Complexity breeds complexity
The KISS principle has always stood the test of time. It has worked particularly well where IT solutions are concerned. Keep It Simple, Stupid is especially important where enterprise management solutions are concerned because it is all too easy to get caught up in the minutiae of technology monitoring and lose sight of the reasons why management is necessary. In fact, the management solution becomes a management problem.
For years there has been an emphasis on the need to keep components of the IT infrastructure running on a 24x7 basis. This means that we know everything that happens at the technology layer and push that information through various phases of filtering and analysis to come up with a reduced number of more meaningful events. No information is ever lost this way but the management solution is made to work very hard to achieve its goals.
If, instead, we look at the problem from the top it is possible to come up with a much simpler business-oriented alternative. It reduces the volume of monitored information to give greater scalability of the management solution at the cost of lost diagnostic information.
The simpler method starts with a business requirement. For example, to stay in business a company may need to process $10,000 worth of orders every hour. This is the measure it needs to take. When this target is not reached then contributory factors need to be examined. The monitoring evolves with more measurements added to ensure that real business problems can be spotted, diagnosed and repaired automatically. This sounds slow but it doesn't have to be and you can be sure that the much reduced number of measurements are all important.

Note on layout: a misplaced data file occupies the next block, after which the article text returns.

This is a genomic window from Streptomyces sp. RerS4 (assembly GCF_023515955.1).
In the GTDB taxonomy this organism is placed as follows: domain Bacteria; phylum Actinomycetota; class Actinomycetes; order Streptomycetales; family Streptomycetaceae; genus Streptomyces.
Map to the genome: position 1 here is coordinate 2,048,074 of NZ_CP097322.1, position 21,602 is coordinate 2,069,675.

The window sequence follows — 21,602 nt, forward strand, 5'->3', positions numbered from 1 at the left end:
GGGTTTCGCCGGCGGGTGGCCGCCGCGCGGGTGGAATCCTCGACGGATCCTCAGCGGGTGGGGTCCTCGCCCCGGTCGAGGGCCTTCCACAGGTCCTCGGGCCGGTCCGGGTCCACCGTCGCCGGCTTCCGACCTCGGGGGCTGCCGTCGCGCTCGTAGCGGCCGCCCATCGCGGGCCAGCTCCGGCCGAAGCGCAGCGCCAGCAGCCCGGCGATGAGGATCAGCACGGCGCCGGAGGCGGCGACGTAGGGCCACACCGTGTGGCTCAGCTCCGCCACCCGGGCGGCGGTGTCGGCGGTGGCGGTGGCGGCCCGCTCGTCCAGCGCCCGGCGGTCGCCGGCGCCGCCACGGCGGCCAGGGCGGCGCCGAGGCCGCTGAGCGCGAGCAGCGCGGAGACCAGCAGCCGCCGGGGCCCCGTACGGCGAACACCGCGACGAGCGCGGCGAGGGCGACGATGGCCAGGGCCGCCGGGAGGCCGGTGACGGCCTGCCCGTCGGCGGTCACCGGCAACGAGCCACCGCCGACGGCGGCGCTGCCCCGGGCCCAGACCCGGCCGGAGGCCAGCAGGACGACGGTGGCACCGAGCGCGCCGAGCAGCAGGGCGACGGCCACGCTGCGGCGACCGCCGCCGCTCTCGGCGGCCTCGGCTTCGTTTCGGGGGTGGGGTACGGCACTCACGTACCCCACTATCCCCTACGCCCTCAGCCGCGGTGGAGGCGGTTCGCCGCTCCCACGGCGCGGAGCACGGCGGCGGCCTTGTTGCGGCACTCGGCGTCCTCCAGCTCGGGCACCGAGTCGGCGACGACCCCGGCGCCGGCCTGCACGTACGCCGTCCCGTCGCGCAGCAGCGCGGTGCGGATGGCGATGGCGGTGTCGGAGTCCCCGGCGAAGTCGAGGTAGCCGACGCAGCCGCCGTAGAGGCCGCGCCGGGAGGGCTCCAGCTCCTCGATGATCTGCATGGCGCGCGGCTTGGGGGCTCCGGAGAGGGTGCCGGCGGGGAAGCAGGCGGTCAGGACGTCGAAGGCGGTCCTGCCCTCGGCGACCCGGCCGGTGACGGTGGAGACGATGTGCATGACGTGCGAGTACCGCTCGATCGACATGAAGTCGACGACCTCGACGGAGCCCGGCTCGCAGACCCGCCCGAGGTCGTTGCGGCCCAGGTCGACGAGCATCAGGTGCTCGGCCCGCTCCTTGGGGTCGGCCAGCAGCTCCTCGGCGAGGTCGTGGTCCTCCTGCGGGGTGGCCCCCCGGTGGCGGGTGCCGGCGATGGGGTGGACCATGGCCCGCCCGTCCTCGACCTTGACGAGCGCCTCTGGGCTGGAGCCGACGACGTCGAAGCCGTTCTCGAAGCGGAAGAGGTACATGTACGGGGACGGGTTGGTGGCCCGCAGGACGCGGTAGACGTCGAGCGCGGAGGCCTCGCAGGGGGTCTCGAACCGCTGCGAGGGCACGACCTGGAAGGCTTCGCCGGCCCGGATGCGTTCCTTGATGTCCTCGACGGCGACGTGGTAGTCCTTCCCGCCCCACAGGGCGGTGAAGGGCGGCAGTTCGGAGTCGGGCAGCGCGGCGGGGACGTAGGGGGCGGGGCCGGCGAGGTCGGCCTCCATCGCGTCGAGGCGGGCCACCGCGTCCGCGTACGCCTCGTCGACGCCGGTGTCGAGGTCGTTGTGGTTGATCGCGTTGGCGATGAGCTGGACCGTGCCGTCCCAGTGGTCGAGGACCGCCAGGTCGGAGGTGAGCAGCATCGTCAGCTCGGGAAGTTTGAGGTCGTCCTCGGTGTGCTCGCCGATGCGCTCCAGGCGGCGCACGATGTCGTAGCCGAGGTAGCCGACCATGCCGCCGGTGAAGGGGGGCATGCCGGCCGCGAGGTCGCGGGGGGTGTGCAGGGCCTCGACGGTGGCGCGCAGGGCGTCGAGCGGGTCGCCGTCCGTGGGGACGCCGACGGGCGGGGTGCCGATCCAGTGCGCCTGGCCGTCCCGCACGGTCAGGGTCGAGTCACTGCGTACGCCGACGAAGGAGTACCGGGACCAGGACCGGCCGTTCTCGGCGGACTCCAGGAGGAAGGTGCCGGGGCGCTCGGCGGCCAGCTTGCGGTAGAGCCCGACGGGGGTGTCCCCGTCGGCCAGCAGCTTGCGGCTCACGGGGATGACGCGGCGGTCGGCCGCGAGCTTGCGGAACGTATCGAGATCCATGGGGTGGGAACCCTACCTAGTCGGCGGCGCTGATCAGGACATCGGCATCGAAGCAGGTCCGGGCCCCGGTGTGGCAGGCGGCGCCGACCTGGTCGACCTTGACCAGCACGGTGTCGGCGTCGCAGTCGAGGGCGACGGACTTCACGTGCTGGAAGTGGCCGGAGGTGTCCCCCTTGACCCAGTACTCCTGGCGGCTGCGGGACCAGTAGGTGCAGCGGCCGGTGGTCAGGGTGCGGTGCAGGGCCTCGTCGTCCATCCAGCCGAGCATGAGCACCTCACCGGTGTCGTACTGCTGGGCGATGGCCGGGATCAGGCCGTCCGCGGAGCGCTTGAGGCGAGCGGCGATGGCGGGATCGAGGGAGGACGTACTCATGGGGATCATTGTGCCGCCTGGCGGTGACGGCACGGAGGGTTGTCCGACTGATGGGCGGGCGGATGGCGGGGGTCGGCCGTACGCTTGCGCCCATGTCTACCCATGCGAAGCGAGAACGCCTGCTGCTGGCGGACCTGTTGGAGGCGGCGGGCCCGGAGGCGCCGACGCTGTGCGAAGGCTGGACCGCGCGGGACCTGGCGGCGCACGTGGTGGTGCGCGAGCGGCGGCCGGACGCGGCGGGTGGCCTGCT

This approach is being adopted by some of the more recent arrivals in the enterprise management market - especially those that don't have a history of monitoring every piece of technology.
Finally, there is another thought to support the KISS approach. One of the big contributions to improved implementation times has been the standard component management that comes out of the box. Obviously this is based on standard product installations. Every time you customize a product in some way you also have to customize its management. For this reason, such customization should be subjected to the same rigorous change controls as all other software or hardware modifications. If you don't have to change things then don't do it. Keep It Simple.
Copyright 2003. Originally published by IT-Director.com, reprinted with permission. IT-Director.com provides IT decision makers with free daily e-mails containing news analysis, member-only discussion forums, free research, technology spotlights and free on-line consultancy. To register for a free e-mail subscription, click here.
For more information:
- Looking for free research? Browse our comprehensive White Papers section by topic, author or keyword.
- Are you tired of technospeak? The Web Services Advisor column uses plain talk and avoids the hype.
- For insightful opinion and commentary from today's industry leaders, read our Guest Commentary columns.
- Hey Codeheads! Start benefiting from these time-saving XML Developer Tips and .NET Developer Tips.
- Visit our huge Best Web Links for Web Services collection for the freshest editor-selected resources.
- Visit Ask the Experts for answers to your Web services, SOAP, WSDL, XML, .NET, Java and EAI questions.
- Couldn't attend one of our Webcasts? Don't miss out. Visit our archive to watch at your own convenience.
- Choking on the alphabet soup of industry acronyms? Visit our helpful Glossary for the latest lingo.
- Discuss this article, voice your opinion or talk with your peers in the SearchWebServices Discussion Forums.